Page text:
Rather than risk disclosing the details, here are questions to help you think about your architecture: � What type of system is it beyond cgi-perl? Can you think about it in a more encompassing way? � Is the system internal or external? � How do you connect to that type of system located internally/externally? � What considerations may also need to be addressed? � What type of business logic does it provide? � What type of business data do you need to provide? receive? � Do you need to make any assumptions? If so, remember to document them in your "Assumptions". � Recheck your thinking and reread the instructions - does this meet the mandatory requirements? Think about it. If you still have questions, maybe tailor your question down to details within one of those questions. - Renee
Hi Renee, Thanks deeply,I encounter some problem in class diagram,hope you can help me again. I really don't know whether I should put association relationship numbers between two classes,is it important? For yor class diagram,did you mark these association relationship numbers? And further,I know we should keep the diagrams coherent each other,I don't whether the following design is correct,in order not to disclose the sensitive information,I use simple symbol to describe. In class diagram,class A has an association(reference) relationship of class B,and class B has an association(reference) relationship of class C. i.e. A-->B--->C,and in sequence diagram,there is a message flow from object of class A to object of class C,i.e. object A call object C's one method directly.Does it correct? Hope for reply,thanks again.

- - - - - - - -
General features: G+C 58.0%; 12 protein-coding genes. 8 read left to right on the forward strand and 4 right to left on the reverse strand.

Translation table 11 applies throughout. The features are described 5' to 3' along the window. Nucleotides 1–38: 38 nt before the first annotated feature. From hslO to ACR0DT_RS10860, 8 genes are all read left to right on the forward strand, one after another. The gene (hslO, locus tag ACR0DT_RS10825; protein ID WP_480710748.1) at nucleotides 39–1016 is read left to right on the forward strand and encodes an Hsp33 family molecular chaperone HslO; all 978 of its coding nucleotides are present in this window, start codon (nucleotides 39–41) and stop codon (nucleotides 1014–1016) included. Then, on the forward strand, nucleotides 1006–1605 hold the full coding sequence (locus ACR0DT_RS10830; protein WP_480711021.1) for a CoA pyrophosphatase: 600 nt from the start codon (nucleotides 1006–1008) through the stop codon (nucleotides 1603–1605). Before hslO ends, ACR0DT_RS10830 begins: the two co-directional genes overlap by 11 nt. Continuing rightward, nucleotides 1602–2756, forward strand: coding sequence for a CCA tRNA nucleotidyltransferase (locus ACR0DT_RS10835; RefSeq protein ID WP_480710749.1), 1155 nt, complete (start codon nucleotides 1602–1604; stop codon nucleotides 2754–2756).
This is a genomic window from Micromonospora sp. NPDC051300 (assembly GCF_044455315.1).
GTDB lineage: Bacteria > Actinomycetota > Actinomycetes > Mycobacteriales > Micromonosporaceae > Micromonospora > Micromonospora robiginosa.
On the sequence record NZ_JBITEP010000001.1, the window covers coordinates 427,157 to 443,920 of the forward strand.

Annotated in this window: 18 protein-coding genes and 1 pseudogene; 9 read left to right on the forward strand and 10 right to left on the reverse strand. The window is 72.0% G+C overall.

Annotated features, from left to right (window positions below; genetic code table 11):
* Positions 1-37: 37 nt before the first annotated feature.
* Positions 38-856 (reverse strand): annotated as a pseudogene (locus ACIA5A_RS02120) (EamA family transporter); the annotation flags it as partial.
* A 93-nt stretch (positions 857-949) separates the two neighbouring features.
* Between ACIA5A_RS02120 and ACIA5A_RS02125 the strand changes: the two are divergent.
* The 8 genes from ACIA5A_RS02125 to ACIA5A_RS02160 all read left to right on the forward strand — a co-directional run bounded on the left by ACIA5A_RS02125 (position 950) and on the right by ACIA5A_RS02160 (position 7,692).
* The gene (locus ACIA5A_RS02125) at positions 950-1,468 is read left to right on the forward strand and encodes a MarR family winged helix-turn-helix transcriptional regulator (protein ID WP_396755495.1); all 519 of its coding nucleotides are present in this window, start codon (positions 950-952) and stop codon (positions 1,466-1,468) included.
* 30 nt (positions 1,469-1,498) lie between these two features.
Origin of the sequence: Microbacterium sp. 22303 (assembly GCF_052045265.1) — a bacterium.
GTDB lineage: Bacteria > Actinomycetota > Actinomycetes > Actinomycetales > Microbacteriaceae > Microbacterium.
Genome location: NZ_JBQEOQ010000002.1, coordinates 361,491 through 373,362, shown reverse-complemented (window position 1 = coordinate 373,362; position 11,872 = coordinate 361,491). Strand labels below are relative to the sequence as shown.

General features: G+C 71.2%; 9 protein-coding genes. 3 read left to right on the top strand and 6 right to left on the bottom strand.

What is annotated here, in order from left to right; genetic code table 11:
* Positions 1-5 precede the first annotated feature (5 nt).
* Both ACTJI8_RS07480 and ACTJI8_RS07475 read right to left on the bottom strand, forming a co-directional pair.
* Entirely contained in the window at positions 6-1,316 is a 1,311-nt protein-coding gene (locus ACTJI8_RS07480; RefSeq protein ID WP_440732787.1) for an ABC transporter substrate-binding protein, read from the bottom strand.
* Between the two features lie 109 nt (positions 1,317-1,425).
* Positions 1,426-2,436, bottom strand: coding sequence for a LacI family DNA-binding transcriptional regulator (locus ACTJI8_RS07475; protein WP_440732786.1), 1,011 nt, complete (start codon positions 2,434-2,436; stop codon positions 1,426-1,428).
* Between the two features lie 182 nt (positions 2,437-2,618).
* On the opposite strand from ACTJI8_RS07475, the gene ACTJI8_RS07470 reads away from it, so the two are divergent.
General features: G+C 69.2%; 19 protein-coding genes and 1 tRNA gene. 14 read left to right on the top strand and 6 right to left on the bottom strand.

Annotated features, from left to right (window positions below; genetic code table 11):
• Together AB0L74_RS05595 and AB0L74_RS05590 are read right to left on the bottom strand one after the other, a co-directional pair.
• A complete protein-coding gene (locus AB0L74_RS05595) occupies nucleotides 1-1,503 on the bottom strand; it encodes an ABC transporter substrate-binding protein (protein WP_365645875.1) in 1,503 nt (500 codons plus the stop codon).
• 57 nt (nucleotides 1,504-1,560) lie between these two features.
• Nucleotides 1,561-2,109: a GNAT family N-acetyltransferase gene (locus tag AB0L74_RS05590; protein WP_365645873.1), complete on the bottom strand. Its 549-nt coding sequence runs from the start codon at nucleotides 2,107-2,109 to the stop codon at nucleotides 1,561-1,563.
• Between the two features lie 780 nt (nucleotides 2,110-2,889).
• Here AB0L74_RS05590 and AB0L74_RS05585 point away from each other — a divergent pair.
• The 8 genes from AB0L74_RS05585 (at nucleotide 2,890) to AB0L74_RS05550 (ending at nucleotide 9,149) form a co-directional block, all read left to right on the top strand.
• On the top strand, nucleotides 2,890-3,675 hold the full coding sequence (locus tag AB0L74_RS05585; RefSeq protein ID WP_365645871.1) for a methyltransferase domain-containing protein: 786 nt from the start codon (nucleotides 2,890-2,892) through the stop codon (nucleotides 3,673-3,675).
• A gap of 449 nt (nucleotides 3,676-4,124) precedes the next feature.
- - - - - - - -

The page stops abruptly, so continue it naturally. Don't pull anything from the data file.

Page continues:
> For your class diagram, did you mark these association relationship numbers?
In proper UML notation for a class diagram, standard multiplicity (e.g. 0..1, 1..*, etc) can be applied to associations. I think it is important to include multiplicity because you are indicating the boundaries and visually communicating important business information.
Thanks for your reply,unluckily according to your suggestion,I still can't figure out the second question I posted. And I don't know how you think of the security of the application,I think security relates to authentication and authorization.As for authentication,I think it can be implemented by user login,but as for authorization,frankly speaking,I have no idea,because I think all customers on the website have same privileges,so how to achieve authorization? Hope for your reply,thanks.
Jacky, If you want to simplify the sequence diagram and eliminate B, you need to document, either as a note on the diagram or below in text. Clearly state that it is assumed that B delegates to C (or whatever you are implementing) but that it was omitted for simplicity. I wouldn�t recommend this approach though.
I did not make that assumption about EJB 2.0. Instead, I documented where the system could be improved during implementation or migration based upon changing business or technology needs. The documentation discussed the impacts of EJB spec changes, including that impact on NFRs, design patterns, upcoming JSRs, and open source tools.